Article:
“Tongan Thor” is on a mission of revenge after his first debacle


A team from MAKESHIFT Scotland did a fairly efficient job of shipping Tonga with minimal fuss on Saturday, but they are not yet done dealing with the formidable rugby talent produced by this tiny archipelago in the Pacific Ocean ( approximately 104,000 inhabitants).

Next is Australia, which means facing the daunting physical challenge posed by Taniela Tupou, their 5ft 10in, 21 stone tight head prop also known as ‘Tongan Thor’, who has a point to prove after suffering the indignity of being on the wrong side of a score of 53- 26 on his international debut against the same opposition at the same location in November 2017.

“It’s funny because I arrived at the hotel on Monday and got the key to my room, and they put me in the same room I was in 2017,” the young man said from 25 years. “It’s good to be back and I can’t wait to have another game against them. I did not watch that [2017] second leg, but we all know it wasn’t the best game for us, and hopefully we’ll change that around this weekend.


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Tupou was 21 when he stepped off the bench that day to fill the void left in Australia’s front row created by Sekobe Kepu for a reckless shoulder load on Hamish watson late in the first half. He has since taken his cap total to 36, but for the vast majority of that time he appears to have been classified as an impact sub, starting just seven of his first 32 games in the famous gold jersey.

However, he is now on the field at the start of four rebound games and his form has been exceptional. He earned his spot on the front row after a strong display on the bench in Australia’s surprise 28-26 victory over South Africa at the Gold Coast Rugby Championship in early September. The following week he was exceptional in both the tight and the loose for 78 minutes against the Springboks (again) at Bisbane, with his performance including dynamic ball carrying and fantastic handling skills that included unloading. sensational to put on Marika Koroibete away for the test that put the Wallabies in the driver’s seat in

a 30-17 victory.

Tupou then continued in that vein by securing back-to-back victories for Australia against Argentina in Townsville and on the Gold Coast, and against Japan in Oita during a stopover en route to this year-end jamboree in United Kingdom, which will also take place in matches against England and Wales.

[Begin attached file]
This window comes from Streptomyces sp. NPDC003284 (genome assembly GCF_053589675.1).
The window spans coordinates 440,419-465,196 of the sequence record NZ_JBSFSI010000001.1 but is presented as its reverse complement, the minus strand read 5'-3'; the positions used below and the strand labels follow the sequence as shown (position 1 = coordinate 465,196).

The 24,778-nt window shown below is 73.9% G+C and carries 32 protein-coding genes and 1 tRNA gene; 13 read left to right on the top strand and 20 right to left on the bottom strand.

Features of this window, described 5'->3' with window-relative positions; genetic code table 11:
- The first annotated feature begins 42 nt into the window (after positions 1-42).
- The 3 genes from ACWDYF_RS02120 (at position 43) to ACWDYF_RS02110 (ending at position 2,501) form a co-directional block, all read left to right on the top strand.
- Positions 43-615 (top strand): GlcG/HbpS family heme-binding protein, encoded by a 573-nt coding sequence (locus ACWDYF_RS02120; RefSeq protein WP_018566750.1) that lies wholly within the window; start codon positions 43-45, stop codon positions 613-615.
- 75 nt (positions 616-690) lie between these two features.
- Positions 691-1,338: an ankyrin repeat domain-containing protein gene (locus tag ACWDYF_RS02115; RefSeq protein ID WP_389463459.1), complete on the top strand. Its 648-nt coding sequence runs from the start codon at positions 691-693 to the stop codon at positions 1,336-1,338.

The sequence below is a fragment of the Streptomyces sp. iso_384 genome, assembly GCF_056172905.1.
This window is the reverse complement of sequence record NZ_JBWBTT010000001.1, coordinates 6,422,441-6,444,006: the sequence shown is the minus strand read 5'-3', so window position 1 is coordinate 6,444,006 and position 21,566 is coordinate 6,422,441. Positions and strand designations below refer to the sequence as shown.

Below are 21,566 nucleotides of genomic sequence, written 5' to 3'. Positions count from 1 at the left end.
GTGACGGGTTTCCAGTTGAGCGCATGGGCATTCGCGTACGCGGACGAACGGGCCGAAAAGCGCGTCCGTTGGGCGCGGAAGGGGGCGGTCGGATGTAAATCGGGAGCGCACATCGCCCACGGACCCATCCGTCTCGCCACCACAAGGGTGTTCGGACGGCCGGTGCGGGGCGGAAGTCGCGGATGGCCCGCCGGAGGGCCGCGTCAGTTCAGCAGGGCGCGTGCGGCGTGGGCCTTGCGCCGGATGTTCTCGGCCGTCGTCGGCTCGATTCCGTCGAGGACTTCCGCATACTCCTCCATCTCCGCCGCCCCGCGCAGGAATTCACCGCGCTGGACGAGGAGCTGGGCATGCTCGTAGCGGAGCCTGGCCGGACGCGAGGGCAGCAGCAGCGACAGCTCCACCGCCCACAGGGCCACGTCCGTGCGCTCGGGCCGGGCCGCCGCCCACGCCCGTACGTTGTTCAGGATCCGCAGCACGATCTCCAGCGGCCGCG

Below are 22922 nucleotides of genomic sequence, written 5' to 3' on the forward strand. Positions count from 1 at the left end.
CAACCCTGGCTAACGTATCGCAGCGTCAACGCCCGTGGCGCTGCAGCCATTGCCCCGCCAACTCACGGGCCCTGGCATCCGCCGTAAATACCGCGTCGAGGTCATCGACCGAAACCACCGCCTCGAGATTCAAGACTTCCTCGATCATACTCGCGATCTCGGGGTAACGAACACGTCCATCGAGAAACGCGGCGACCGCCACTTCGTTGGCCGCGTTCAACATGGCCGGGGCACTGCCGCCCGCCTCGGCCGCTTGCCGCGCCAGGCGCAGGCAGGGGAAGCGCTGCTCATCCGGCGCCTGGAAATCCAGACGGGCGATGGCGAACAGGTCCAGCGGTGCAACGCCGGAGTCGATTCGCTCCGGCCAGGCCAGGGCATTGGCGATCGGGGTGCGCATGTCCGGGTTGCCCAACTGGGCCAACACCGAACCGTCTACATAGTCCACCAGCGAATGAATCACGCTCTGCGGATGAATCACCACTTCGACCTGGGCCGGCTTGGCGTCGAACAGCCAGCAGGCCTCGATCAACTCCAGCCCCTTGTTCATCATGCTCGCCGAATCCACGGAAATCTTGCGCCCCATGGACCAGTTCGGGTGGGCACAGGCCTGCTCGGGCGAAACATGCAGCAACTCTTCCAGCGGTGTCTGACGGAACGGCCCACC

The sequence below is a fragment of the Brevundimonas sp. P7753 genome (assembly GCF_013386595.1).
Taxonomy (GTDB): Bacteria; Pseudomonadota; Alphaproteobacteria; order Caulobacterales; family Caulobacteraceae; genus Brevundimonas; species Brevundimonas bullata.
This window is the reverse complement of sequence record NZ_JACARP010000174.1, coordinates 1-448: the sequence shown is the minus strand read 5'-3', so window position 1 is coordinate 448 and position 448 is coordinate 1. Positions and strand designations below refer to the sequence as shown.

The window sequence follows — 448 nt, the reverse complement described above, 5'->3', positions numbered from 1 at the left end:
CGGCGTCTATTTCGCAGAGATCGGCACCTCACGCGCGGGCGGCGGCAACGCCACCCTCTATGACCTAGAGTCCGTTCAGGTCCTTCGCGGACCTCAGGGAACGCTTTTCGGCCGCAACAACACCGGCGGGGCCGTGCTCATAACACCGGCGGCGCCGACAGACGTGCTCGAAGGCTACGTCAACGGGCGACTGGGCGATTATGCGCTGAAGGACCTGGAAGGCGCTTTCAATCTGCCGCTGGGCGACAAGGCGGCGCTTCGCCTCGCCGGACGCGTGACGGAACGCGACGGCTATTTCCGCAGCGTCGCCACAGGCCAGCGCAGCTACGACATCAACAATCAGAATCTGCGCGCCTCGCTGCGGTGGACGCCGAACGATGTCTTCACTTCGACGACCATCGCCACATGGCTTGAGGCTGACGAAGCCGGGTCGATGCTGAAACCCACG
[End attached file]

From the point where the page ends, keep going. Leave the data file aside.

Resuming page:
Despite the upheaval caused by the late recalls of the Japan-based trio Quade Cooper, Samu Kerevi and Sean mcmahon, the Wallabies arrived in the UK early last week on a good footing, having won their last five rebound games – including two against the Springboks – and Tupou has played an absolutely central role in this rich series of forms. .

“I’m a lot older now, not just a kid who joined the team, so I can be myself with the boys,” he said. “I can offer something as well, rather than just sitting there wondering if I’m going to play again.”

Tupou was born and raised until the age of 14 in Tonga as the youngest of a family of 11 children. After receiving a scholarship from Sacred Heart College in Auckland, his first real appearance on the rugby mainstream radar came during his final school year in 2014, following an all-in-action performance in a nationally televised game and went viral globally. , featuring the prop showing all the raw power, pace and handling ability when performing in three tries, two of which over 50 yards.

Coaches and scouts across the rugby landscape have taken note. He was sued by English and French clubs, and the New Zealand rugby union put pressure on him to sign a loyalty deal to play for the All Blacks as a prerequisite for their national team’s representation. schoolchildren. It’s a reminder that Scotland is not the only rugby nation to treat national identity as a throwaway commodity.

Tupou chose another path. He had always supported the Wallabies, although he had never lived in the country until then, so he hopped on a plane to join the Queensland Reds, starting his three-year residency requirement which culminated in those debut. unfavorable on the bench four years ago.

Of course, Tupou isn’t the only Australian camp member who thinks he has a point to prove this weekend. A handful of other players – including the captain Michael hooper, Koroibete winger and utility rear Reece hodge – played in this humiliation of 2017; while the head coach Dave rennie, defense coach Matt taylor and scrum coach Pétrus du Plessis would like to have one on their former employers.

Tupou reveals that Taylor, in particular, is a man on a mission. “From the way he’s been at the start of this week, he really wants to win this game,” he explained.